A surgical mask may be as effective as more expensive respirator-type masks in protecting healthcare workers from flu and other respiratory viruses, according to new research.
A study published in JAMA compared the surgical mask, which costs about a dime, to a less commonly used respirator called an N95, which costs around $1. The study reported “no significant difference in the effectiveness” of medical masks versus N95 respirators for prevention of influenza or other viral respiratory illness.
“This study showed there is no difference in incidence of viral respiratory transmission among health care workers wearing the two types of protection,” says Trish Perl, MD, chief of UT Southwestern’s Division of Infectious Diseases and Geographic Medicine and the report’s senior author. “This finding is important from a public policy standpoint because it informs about what should be recommended and what kind of protective apparel should be kept available for outbreaks.”
The new study was performed at multiple medical settings in seven cities around the country, including Houston, Denver, Washington, and New York, by researchers at the University of Texas, the CDC, Johns Hopkins University, the University of Colorado, Children’s Hospital Colorado, the University of Massachusetts, the University of Florida, and several Department of Veterans Affairs hospitals. Researchers collected data during four flu seasons between 2011 and 2015, examining the incidence of flu and acute respiratory illnesses in the almost 2,400 health care workers who completed the study.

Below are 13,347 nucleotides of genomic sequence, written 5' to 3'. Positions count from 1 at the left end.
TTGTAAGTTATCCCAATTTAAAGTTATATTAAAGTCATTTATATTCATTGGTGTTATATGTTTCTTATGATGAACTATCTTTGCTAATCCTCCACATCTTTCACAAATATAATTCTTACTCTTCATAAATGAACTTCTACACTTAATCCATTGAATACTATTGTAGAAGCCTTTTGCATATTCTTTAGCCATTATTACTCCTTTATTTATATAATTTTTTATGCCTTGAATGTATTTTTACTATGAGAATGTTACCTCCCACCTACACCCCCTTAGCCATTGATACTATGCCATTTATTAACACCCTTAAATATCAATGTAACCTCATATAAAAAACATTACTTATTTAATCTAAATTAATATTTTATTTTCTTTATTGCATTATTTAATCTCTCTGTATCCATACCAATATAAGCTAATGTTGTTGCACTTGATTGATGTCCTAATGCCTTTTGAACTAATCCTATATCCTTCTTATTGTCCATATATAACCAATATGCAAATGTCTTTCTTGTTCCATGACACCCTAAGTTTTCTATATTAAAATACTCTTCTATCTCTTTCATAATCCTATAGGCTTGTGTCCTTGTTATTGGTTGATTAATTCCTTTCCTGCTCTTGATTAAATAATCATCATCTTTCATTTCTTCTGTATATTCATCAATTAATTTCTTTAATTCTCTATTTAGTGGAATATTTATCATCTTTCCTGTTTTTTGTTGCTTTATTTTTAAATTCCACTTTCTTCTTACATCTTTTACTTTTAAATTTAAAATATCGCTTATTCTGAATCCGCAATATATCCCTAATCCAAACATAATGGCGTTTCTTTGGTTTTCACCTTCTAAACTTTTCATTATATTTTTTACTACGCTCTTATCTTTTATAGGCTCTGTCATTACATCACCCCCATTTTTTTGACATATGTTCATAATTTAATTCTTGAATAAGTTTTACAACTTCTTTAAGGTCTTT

The project was funded by the CDC, the Veterans Health Administration, and the Biomedical Advanced Research and Development Authority (BARDA), which is part of the US Health and Human Services Department and was founded in the years after Sept. 11, 2001, to help secure the nation against biological and other threats.
“It was a huge and important study – the largest ever done on this issue in North America,” says Perl.